Swimming to Cambodia

If you know Spalding Gray, you know what this movie is, and what a crime it is for it to be unavailable in the digital world. If you don’t know who he was, this is your chance to catch up on a true American original- the man who single-handedly took the art of talking to new heights, first on stage, and later, on the screen.

Well, not so single-handedly. Director Jonathan Demme is responsible for capturing this stage performance much like he did with Talking Heads’ Stop Making Sense– by making the most out of very little, and using the camera lens creatively without dipping into any cheap gimmicks. (By contrast, Stephen Sodebergh’s attempt at bringing a later Spalding Gray monologue to the screen with Gray’s Anatomy is a creative flop for this exact reason- too many formalist tricks, not enough meat. The result is distracting and annoying, often getting in the way of Gray’s idiosyncratic verbal patter.)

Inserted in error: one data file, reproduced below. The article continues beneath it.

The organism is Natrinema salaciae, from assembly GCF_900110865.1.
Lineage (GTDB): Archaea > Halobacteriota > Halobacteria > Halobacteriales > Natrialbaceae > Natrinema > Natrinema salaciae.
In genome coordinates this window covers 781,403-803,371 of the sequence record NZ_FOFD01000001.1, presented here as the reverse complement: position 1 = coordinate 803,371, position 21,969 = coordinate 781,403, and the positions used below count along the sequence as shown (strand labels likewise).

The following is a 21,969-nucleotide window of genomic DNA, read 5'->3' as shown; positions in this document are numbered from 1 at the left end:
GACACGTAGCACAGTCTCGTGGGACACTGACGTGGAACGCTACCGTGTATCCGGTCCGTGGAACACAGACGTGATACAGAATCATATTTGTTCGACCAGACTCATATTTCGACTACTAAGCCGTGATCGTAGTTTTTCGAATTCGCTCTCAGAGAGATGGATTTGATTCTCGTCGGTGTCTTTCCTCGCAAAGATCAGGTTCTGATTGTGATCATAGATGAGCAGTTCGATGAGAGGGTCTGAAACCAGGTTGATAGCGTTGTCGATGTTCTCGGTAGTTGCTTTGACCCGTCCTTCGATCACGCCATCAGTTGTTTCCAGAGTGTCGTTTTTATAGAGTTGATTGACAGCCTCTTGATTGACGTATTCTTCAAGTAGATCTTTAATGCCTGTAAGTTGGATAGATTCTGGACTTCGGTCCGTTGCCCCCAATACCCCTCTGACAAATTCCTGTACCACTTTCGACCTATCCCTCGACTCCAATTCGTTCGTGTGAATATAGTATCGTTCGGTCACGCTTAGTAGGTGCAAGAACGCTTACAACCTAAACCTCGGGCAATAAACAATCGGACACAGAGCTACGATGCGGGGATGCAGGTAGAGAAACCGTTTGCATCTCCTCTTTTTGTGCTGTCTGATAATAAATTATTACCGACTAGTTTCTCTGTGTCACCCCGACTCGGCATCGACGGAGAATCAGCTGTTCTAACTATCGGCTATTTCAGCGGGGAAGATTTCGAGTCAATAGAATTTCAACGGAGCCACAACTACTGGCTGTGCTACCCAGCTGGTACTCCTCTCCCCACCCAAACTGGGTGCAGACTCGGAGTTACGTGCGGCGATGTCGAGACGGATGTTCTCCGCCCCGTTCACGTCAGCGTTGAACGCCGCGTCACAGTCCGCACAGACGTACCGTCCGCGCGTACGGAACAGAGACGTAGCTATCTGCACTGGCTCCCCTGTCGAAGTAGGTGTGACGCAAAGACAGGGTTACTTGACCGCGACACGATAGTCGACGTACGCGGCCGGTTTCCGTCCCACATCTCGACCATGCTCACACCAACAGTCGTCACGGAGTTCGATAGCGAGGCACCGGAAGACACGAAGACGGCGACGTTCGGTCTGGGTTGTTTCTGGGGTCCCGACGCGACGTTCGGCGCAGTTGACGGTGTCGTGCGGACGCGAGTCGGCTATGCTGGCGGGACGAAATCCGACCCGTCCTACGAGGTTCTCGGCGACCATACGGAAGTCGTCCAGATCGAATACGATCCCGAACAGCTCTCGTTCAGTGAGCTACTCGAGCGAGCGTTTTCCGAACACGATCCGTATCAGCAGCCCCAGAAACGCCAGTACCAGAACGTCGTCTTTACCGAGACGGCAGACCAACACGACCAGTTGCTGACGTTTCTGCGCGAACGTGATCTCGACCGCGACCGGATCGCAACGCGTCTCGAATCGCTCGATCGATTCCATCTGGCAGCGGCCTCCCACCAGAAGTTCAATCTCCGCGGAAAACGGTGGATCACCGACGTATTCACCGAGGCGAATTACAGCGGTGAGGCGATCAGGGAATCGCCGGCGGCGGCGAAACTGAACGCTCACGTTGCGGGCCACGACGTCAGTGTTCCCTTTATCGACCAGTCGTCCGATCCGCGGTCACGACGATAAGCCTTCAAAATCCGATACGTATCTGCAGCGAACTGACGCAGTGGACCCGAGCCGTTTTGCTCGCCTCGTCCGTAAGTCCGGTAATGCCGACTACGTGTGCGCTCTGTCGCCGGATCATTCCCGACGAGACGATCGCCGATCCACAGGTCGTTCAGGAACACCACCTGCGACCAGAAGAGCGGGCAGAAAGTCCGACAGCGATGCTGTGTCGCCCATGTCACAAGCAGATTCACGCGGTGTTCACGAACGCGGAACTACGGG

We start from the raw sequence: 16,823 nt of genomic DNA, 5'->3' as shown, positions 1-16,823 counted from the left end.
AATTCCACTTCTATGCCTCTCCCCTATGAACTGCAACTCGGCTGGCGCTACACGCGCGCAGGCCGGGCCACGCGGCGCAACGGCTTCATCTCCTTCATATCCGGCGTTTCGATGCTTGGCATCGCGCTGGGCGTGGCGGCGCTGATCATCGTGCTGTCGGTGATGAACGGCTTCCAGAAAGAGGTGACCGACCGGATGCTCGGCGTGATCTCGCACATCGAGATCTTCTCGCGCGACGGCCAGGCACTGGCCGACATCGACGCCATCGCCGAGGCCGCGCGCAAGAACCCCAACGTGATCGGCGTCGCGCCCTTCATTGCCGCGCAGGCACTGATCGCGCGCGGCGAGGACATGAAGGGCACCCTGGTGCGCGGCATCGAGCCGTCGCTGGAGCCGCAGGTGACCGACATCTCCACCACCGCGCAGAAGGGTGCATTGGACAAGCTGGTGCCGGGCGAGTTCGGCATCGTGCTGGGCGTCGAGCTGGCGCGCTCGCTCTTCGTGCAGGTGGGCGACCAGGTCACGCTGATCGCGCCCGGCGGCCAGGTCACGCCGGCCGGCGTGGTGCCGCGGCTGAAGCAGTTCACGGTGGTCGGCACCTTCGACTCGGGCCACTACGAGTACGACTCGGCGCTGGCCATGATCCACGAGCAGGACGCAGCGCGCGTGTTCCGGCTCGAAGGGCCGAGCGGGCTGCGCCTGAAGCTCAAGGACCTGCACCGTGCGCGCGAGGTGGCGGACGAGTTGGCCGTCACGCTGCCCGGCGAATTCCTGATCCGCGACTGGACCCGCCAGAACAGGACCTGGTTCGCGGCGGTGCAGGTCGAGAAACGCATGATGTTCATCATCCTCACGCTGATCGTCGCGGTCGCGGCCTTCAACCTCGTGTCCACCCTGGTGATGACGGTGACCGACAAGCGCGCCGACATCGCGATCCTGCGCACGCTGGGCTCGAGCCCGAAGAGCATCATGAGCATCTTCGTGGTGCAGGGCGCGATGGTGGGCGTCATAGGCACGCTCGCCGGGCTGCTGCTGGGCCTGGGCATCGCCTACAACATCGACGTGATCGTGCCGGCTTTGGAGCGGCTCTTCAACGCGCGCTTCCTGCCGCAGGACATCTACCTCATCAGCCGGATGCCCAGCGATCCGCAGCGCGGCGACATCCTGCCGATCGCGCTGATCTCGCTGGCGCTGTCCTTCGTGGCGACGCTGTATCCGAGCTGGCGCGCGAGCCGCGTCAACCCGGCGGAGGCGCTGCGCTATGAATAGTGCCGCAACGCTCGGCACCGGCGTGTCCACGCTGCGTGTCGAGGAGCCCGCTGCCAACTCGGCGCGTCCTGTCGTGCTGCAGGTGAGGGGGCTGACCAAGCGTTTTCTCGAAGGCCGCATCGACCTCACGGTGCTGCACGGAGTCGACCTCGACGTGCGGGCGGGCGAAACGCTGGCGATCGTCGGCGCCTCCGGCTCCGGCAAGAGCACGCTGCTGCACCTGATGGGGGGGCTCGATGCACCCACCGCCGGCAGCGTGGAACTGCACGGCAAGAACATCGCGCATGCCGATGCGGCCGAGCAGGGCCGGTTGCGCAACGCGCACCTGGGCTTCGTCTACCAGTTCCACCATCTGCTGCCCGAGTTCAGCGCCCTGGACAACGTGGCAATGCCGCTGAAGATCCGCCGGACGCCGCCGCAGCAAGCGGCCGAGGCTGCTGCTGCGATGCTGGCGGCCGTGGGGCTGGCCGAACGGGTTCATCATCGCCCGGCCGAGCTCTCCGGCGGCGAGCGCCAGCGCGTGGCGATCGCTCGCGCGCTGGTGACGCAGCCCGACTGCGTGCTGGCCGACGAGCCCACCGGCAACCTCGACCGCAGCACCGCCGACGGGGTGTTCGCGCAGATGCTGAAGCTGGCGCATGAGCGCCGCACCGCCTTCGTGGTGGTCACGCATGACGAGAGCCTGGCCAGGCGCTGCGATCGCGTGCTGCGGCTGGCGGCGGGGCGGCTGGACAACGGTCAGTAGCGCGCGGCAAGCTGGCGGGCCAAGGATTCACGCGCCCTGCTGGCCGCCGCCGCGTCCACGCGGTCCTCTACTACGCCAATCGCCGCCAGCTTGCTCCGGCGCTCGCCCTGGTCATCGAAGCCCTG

One man, one desk, and a stage- how interesting can that be? Obviously, plenty, or I wouldn’t be raving about this wonderful experiment that’s also a personal journey through Cambodia by way of Hollywood, as well as being a sharp critique on politics, government, and human nature. Spalding is exactly what he comes off as- a New England intellectual, too neurotic for his own good, but adept at converting his neuroses into entertaining yarns for us to devour. It would be self-indulgent if he weren’t so smart, and honest, and open, and raw, and funny.

With a perfect score by the incomparable Laurie Anderson, Swimming to Cambodia is both eerie and hilarious, dark and light. Gray’s ability to find the human angle in even the bleakest places always saves his material from drowning in despair, and softening it just enough for your consumption. Swallow at will.

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